(William Hurt, Nathan Yapp, Keith Allen, et al / DVD / PG / (1994) 2016 / 20th Century Fox)
Overview: Life is passing Graham Holt by…until he does something about it. Weary of his emotionally muffled, the middle-aged village postmaster decides to break the cycle of emptiness. He applies to adopt James, a lonely, rage-filled boy as starved for love as Graham is. Academy Award® Winner William Hurt (Best Actor, 'Kiss of the Spider Woman', 1985) stars in this tender, triumphant film as big as the human heart.
DVD Verdict: This is an exquisitely poignant tale of a love-starved, troubled orphan boy and an emotionally incomplete man who has decided to reach out for what he wants most in life: a son. Jamie very much wants to love the kind man who wants to adopt him but is prevented from doing so by the promise he made to his biological father just before dad went to jail: to love him "best in the whole world forever." In what may just be the greatest dramatic performance by a child ever captured on film (surpassing even that of Freddie Bartholomew in "Captains Courageous" who had held that title for that past 60 years), Chris Cleary Miles demonstrates a precocity which makes one wonder if he hasn't already overcome some great tribulation(s?) in his short life in order to give such a compelling performance.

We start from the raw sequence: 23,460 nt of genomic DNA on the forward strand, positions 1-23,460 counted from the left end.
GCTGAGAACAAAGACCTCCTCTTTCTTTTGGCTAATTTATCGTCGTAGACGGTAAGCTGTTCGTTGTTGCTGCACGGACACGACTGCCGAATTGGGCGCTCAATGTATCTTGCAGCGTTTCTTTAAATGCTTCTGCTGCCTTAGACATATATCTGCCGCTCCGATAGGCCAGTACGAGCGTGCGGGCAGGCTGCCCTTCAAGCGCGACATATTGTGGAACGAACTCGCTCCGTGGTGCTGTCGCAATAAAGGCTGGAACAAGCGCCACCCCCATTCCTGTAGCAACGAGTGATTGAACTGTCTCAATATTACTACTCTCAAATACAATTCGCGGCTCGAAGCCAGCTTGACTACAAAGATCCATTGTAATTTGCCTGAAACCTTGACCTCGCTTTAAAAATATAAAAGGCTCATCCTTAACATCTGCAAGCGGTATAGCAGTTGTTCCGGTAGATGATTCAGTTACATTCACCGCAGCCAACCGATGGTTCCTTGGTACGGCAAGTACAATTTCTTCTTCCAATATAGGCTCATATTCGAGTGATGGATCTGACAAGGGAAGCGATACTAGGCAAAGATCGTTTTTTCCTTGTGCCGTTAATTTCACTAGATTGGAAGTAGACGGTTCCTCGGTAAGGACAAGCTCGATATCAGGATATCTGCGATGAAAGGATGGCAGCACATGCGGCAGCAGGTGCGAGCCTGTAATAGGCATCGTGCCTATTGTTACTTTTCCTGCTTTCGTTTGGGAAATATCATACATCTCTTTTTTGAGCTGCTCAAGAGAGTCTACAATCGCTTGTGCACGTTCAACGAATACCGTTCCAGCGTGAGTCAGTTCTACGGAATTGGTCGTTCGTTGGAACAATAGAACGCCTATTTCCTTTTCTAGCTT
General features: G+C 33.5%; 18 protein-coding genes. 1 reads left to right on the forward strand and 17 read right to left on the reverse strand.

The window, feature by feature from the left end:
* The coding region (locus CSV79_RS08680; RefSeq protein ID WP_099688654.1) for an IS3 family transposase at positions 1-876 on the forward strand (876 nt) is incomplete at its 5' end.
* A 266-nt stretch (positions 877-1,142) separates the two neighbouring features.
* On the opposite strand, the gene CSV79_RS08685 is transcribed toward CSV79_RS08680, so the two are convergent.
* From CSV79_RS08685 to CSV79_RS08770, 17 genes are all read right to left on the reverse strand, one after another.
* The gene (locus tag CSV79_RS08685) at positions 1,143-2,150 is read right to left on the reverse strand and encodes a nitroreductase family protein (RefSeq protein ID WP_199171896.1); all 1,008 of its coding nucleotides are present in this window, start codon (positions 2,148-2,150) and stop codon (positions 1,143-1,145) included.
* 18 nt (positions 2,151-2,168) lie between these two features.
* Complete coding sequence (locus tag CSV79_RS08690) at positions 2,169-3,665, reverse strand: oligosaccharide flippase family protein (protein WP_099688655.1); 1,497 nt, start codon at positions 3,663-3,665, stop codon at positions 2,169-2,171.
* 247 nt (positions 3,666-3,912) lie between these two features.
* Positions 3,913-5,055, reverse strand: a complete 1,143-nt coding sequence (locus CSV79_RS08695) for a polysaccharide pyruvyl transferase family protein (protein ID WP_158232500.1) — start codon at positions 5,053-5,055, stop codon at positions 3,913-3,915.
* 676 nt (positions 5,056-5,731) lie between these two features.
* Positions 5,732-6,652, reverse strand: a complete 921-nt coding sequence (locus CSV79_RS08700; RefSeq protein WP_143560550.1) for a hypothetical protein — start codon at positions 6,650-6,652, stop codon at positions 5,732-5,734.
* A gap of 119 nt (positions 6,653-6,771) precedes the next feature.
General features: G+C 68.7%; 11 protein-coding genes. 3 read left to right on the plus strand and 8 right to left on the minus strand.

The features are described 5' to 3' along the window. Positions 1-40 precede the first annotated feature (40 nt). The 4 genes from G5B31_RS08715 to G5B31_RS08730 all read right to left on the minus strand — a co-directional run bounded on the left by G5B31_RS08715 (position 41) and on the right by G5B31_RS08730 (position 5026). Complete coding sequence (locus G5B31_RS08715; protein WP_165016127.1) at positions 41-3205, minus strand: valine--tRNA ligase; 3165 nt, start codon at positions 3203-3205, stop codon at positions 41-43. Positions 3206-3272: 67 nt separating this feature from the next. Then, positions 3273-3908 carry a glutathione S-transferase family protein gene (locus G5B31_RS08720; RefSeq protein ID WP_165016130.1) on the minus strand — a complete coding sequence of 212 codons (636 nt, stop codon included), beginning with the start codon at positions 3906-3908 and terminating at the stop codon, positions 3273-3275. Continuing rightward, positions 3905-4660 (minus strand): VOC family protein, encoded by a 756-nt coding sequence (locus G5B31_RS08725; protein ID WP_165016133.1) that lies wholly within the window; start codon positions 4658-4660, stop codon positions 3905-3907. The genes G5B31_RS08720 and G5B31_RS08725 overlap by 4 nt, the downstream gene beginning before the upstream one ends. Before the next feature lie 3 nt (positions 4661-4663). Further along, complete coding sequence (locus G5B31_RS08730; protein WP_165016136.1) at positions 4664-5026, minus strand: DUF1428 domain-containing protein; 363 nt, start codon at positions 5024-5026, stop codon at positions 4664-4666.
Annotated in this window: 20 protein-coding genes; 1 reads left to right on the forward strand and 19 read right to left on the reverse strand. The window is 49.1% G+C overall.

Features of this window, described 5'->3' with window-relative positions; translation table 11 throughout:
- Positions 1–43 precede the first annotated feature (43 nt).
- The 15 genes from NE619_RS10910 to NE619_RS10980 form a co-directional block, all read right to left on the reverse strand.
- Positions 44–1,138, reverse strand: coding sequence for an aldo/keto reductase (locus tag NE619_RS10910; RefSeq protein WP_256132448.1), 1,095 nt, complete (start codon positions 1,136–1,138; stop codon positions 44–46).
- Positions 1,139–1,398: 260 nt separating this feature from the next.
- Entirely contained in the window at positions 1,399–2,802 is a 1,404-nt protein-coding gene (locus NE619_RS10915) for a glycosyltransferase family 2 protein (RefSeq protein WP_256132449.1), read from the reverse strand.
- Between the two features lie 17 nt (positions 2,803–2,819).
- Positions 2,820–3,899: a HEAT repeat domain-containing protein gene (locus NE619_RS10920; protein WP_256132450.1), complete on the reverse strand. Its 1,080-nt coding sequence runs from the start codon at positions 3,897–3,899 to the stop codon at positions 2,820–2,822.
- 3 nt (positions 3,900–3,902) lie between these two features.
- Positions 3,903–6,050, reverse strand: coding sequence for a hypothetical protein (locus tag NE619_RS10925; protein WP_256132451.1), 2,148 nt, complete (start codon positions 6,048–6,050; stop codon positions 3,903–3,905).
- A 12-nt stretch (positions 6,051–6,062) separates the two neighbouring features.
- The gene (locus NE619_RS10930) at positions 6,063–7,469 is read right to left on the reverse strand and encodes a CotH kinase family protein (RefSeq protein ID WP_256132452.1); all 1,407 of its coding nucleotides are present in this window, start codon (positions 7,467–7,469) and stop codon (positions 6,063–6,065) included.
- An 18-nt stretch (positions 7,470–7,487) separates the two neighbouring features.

Alternately masochistic, loving, violent and affectionate, the range and depth of emotion he portrays are nonpareil. I am still having trouble believing it was only a movie! It is unfortunate that Miles never acted in another movie; on the other hand, when you start at the top you can only go down.
Others have called this William Hurt's greatest role and I would have to agree. While his transformation from the stiff, detached loner to loving father was beautifully written in the book by David Cook, Hurt interprets this flawlessly. In fact you might say the film's brilliance was relatively easy on the heels of Cook's depictions. Nevertheless every scene in the movie is significant and the editing with the multiple flashbacks was excellent. Why this film did not win all kinds of awards is beyond me. This is a Widescreen Presentation (1.77:1) enhanced for 16x9 TVs.